Sunday, 6 August 2017

National Tree Day Planting perfect for Threatened Species

This year’s National Tree Days have been a celebration of community enthusiasm. 

On Schools Tree Day 120 Stage 3 students and Kinder buddies from Coal Point Public School planted 240 Blue Flax Lilies and native grasses as a border to the expanding Squirrel Glider Garden that has been growing since 2015. The joy and skills exhibited by these students was inspirational.

On the community-planting day, Sunday, The Rotary Club Toronto Sunrise pitched in and
planted with perseverance and purpose, 1260 plants forming an instant forest on the site of the decommissioned water tank and Whitelocke Street edge of Hunter Water’s land.

Thanks go out to Hunter Water for providing the resources not only for making the planting possible but also for providing professional bush regenerators to tackle the weed infestation that was compromising the integrity of the West Ridge Reserve.

Overseeing the planting were our resident high profile Powerful Owl duo (Ninox strenua). The avian intel is that the pair have produced another chick this year due to the amazing hundred year hollow that is home-sweet home.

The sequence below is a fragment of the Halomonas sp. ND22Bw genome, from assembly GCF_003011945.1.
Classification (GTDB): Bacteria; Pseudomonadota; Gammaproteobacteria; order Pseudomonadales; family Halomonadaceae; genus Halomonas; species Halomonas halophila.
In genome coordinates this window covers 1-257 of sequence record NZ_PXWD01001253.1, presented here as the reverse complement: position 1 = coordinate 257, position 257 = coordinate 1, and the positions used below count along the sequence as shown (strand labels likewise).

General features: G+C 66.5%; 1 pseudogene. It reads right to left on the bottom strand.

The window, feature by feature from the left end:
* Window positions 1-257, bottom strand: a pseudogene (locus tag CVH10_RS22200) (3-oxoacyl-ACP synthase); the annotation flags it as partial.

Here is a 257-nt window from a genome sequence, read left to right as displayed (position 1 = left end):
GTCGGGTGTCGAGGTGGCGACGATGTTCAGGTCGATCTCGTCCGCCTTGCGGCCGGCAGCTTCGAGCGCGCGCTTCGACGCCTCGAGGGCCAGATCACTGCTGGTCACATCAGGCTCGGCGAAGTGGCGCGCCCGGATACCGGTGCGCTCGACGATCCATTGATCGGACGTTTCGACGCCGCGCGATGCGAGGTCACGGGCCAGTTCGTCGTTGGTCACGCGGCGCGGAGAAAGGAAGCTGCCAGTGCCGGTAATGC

Rod Warnock, Wildlife Photographer, captured some amazing photos of the Powerful Owl on National Tree Day. He’s also taken this photo of a Regent Honeyeater that was at Blackalls Park recently, just a flutter away. The Regent Honeyeater is listed as endangered because it has been badly affected by land clearing. A lot of the planting of winter flowering plants that has been undertaken for the Threatened Species Last Stand project is an attempt to increase the numbers of nectar producing trees for Regent Honeyeaters and Squirrel Gliders. If you see the Regent Honeyeater please share the joy it’s quite rare.

More information about it is on the Birds in Backyards website

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